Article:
- The First Twenty-Five: An Oral History of the Desegregation of Little Rock's Public Junior High Schools ed. by LaVerne Bell-Tolliver
The school desegregation experiences of the Little Rock Nine have been extensively discussed, but far less attention has been granted to the students who followed them. LaVerne Bell-Tolliver's collection of oral histories, The First Twenty-Five: An Oral History of the Desegregation of Little Rock's Public Junior High Schools, aims to correct this absence through interviews with the students who desegregated the Little Rock, Arkansas, junior high schools in [End Page 220] 1961. Bell-Tolliver, herself one of these twenty-five students, wants to better understand her own history through an examination of the existing archival record and through conversations with the other pioneering students.
Bell-Tolliver frames five research questions as guidelines for her study, balancing questions about structure with issues of individual experience. Structurally, she asks why the entire school district was not desegregated at once and how school officials designed the desegregation plan for the junior high schools. Experientially, she asks how the students felt about how the adults in their lives prepared them for their task, how they felt about the quality of the education they received at the desegregated junior high school compared with the education they had received at the segregated elementary schools, and how their experience of desegregation influenced their adult lives. She addresses the structural questions in two brief chapters at the beginning of the book, using news coverage, legal documents, and transcripts of school board meetings. These opening chapters function primarily to give the reader some basic context necessary to understand the interviews.
The interviews make up the deeply engaging core of the book. This section offers an invaluable trove of material for better understanding the varied experiences of the students on the front lines of desegregation. The interviews are organized by school; each junior high school gets its own chapter. This organization sets up contrasts between the experiences of students who desegregated in a small group versus those who did so alone. It also allows readers to see how differently two students could experience the same school. For example, Henry Rodgers saw the principal of Southwest Junior High School as being supportive and fair, whereas Wilbunette Walls Randolph remembers being taunted and intimidated by the very same principal. Other areas of interest include the extent to which students were given a choice about participating in desegregation and the extent to which they felt their traumatic experiences were ultimately worthwhile. Some interviewees commented on the adverse effects of desegregation on the vibrant black businesses and neighborhoods, and others commented on the resegregation that has been in process for several decades. Bell-Tolliver has edited the interviews for clarity, noting where redactions were made and where readers can locate the full recordings. She is careful to observe that the interviewees were recalling events that had occurred many years earlier and that their recollections may differ from what they might have felt at the time. She argues persuasively that the interview material is nevertheless valuable to the historical archive; moreover, she frames her questions skillfully, encouraging her subjects to become interpreters of their own pasts and of their own roles in the historical record.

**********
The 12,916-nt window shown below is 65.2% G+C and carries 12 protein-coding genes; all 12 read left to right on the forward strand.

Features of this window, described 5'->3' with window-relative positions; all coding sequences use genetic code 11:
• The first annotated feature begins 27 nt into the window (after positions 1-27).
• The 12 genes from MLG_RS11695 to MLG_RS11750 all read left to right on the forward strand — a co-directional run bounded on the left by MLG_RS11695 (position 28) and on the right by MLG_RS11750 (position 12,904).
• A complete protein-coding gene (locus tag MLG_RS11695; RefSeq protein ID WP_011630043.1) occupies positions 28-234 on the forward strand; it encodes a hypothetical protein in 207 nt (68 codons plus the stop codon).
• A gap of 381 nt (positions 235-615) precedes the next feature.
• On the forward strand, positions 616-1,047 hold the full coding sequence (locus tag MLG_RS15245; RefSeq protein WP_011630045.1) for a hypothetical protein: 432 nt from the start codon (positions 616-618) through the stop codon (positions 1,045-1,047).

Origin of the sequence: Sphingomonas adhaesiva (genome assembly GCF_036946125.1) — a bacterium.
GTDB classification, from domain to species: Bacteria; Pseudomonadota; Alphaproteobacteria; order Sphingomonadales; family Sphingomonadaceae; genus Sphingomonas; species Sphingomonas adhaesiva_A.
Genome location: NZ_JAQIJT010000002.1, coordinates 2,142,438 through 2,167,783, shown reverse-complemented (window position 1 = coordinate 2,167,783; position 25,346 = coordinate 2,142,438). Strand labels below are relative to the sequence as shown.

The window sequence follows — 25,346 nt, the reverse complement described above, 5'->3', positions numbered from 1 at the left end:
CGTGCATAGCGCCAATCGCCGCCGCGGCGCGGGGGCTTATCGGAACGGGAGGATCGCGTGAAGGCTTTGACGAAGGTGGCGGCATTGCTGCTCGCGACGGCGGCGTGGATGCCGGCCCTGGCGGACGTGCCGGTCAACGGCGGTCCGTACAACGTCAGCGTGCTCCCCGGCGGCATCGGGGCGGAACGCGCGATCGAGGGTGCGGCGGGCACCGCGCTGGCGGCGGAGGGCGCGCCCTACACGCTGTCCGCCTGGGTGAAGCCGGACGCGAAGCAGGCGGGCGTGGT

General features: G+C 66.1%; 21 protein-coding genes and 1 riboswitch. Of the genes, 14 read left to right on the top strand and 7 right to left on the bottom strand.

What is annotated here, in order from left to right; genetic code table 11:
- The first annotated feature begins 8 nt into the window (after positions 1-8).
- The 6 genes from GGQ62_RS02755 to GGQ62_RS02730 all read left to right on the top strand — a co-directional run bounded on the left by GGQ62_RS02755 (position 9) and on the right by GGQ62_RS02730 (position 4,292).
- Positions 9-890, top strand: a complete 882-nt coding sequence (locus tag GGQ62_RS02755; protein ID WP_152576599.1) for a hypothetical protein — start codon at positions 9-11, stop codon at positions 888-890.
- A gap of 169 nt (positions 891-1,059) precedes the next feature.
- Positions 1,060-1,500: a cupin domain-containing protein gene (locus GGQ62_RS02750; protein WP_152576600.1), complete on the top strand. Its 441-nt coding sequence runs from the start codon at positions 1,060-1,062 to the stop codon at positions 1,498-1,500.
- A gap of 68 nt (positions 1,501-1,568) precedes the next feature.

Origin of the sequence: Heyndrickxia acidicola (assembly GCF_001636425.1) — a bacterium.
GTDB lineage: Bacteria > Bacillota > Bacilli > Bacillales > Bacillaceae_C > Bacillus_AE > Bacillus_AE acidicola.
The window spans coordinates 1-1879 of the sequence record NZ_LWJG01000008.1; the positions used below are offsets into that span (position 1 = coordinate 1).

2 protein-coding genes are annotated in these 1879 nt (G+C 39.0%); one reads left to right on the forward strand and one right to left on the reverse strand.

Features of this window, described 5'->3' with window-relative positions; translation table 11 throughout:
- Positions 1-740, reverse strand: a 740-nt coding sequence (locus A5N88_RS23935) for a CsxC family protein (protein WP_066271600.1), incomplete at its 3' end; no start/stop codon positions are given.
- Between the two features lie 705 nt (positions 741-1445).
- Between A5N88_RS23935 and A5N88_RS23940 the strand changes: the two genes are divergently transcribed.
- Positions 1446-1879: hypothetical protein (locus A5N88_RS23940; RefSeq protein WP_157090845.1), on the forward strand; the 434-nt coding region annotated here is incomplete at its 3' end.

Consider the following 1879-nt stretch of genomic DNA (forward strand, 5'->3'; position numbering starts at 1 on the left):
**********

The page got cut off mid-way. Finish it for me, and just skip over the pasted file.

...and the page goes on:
In the last two chapters, Bell-Tolliver analyzes some of the overarching themes that permeate the interviews and offers recommendations for adults who are preparing children to enter a situation in which they are in the minority for any reason, whether it be race, gender, or disability. In doing so, she reminds readers that racial justice and educational equity are ongoing projects belonging to the present as well as to the past. This volume will be of interest to scholars of desegregation, education historians, and social workers and school administrators concerned with supporting marginalized children. [End Page 221]